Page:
You might want to call someone who you are comfortable with to go with you to a Police station. The police may wish to speak to you alone especially if this person is a witness or potential witness.

Police should be sensitive to your situation as a sex worker and the fact that some people may have other jobs or be students. Be as open and honest with the Police as you can be; they will only ask questions relevant to the matter that you are reporting. It cannot always be possible to speak to someone not in uniform but you can ask for that if it helps. All officers should be compassionate, understanding and professional but police should understand there may be some things which you wish to discuss with an officer of your gender.


101 for non-emergency response and non-urgent – this is for reporting that isn’t an immediate threat or danger to life.

Online reporting: most forces can now accept reports online, but remember that this leaves a digital footprint.

Options for police contact/reporting

Contacting the police does not mean that you have to make a formal report or that your case will have to go to court. There are various ways of sharing information with the police:

  • A report of intelligence to assist the police: intelligence is very important to the police. The police will welcome intelligence about individuals you have concerns about and the information you have could be a part of a wider picture. They should not let the person who you have passed concerns about know that you have done so.  On occasions police may come back to you to ask you more, this is usually to aid their investigations.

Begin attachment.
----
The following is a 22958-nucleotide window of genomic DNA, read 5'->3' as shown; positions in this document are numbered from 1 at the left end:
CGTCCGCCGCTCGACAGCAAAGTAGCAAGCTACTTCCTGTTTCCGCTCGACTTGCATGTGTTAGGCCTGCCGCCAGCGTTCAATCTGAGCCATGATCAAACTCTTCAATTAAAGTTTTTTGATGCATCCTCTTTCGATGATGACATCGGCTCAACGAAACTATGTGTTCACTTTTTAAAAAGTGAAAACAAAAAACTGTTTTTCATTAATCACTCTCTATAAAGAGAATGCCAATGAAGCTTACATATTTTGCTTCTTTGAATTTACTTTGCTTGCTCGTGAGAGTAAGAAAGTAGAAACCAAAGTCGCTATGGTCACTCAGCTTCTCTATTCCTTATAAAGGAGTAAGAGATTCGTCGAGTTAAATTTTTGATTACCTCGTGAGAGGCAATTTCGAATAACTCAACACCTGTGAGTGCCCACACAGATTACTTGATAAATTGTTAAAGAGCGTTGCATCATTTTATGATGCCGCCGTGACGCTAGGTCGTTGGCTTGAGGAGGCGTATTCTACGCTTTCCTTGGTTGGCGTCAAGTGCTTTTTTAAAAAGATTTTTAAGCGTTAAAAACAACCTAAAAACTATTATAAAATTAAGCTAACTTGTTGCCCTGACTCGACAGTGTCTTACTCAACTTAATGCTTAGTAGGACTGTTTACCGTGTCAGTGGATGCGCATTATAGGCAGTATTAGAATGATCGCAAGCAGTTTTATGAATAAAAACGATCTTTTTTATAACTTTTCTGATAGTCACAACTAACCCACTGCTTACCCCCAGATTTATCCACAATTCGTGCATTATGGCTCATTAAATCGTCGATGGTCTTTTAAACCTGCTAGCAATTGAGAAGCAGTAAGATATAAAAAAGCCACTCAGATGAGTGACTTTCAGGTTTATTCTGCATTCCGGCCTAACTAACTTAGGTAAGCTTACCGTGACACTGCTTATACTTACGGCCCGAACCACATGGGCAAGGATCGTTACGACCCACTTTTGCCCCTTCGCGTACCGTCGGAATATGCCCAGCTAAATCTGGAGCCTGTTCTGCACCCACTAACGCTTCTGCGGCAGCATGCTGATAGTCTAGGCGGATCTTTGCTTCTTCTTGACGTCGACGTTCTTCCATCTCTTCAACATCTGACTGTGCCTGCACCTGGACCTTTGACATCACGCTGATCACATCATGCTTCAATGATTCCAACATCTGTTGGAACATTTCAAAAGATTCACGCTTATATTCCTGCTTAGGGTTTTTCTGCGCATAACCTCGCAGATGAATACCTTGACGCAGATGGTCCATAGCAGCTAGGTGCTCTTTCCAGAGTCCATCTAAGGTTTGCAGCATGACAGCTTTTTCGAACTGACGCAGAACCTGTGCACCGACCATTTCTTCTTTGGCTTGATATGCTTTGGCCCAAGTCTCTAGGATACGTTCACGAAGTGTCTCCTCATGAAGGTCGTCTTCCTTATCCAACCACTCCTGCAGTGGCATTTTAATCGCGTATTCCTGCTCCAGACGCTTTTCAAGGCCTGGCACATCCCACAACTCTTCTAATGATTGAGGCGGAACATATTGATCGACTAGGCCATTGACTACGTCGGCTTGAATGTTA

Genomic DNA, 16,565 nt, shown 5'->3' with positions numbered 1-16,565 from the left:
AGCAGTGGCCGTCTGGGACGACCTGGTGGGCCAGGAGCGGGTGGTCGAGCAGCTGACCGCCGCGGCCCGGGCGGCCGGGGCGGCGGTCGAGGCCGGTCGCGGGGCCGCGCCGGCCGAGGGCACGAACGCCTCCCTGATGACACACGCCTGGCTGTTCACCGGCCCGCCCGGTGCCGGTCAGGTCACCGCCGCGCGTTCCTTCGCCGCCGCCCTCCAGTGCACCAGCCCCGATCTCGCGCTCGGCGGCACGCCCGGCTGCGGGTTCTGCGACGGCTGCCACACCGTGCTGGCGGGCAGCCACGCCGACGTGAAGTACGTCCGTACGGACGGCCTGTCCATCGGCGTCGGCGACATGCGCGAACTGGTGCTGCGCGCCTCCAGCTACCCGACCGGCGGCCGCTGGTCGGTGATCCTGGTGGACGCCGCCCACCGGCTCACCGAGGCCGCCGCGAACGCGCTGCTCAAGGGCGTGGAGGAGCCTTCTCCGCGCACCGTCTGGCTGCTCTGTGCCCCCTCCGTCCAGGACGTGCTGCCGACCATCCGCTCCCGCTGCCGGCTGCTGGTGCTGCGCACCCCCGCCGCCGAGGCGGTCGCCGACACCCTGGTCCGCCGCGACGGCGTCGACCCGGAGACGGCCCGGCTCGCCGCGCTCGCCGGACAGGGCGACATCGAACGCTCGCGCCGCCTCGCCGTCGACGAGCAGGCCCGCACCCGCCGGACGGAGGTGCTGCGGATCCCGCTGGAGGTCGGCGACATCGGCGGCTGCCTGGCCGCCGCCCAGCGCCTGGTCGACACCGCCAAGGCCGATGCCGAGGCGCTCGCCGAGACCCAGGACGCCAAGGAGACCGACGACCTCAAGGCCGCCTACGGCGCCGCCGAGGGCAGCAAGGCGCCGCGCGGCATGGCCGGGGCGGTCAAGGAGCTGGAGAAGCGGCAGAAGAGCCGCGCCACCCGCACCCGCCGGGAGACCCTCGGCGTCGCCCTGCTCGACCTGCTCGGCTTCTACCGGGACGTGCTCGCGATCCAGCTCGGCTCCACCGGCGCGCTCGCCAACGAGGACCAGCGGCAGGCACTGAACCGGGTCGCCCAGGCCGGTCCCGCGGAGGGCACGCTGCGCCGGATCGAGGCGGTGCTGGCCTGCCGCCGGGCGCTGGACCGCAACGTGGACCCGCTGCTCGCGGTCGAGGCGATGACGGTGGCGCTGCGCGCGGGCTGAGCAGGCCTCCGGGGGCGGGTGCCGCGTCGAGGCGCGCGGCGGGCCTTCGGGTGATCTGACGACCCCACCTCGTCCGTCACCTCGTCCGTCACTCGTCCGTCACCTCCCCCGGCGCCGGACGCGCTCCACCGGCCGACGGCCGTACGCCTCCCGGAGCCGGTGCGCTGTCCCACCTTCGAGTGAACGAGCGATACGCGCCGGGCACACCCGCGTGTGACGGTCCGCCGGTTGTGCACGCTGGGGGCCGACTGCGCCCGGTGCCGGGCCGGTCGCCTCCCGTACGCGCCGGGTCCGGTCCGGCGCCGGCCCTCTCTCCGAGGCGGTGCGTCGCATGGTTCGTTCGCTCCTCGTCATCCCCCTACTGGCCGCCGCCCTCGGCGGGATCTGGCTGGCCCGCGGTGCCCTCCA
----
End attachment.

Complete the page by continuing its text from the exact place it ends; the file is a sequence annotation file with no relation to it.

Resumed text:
• Contacting Crimestoppers: this is anonymous – 0800 555 111. Crimestoppers is not the Police but an independent charity working to help communities. Sometimes there is a cash reward for intelligence given. You can also do this via their website; you do not have to give your name.
  • A direct report of crime to the police.
  • A report through your local project or NUM.


Sex work liaison officers: Some police forces have special sex work liaison officers or dedicated liaison officers. Find out if there is a sex work liaison officer in the area you live or work – NUM can help you with this, or your local support project, if you have one they can pass on contacts or contact them for you. If you are in   Ireland have a list of police Garda liaison officers which their registered members can access.

All police forces in the UK have a single point of contact for sex work, these are not necessarily sex work liaison officers. You can ask NUM to contact that person for you or for the contact for your area.

If you have experienced a rape or sexual assault most police forces now have specially trained officers who deal with victims of rape.

But remember every police officer should treat you appropriately and deliver a professional policing service whether they are a specialist officer or not. Police officers should take your report seriously, recognise your right to be safe and treat you with respect and dignity like all members of the community.

Making a complaint about the police

If you want to make a complaint about the police you have a few options:

  • Contact NUM or and they can advise, as can sex worker rights organisations and some local outreach and support projects.
  • Complain directly to the police force involved.
  • Make a complaint through your local MP.
  • Make a complaint through a solicitor.

Most complaints are dealt with by the Professional Standards Department of the police force involved; all forces have one. They will record your complaint and decide how to deal with it.

Data Protection Concerns: Information Commissioners Office: You can make complaints to the Information Commissioners Office about concerns about various matters such as; how your personal data has been handled, if you have asked an internet search provider to remove links to information about you and they have refused and nuisance calls and messages.  They have a live chat facility and a helpline Tel: 0303 123 1113.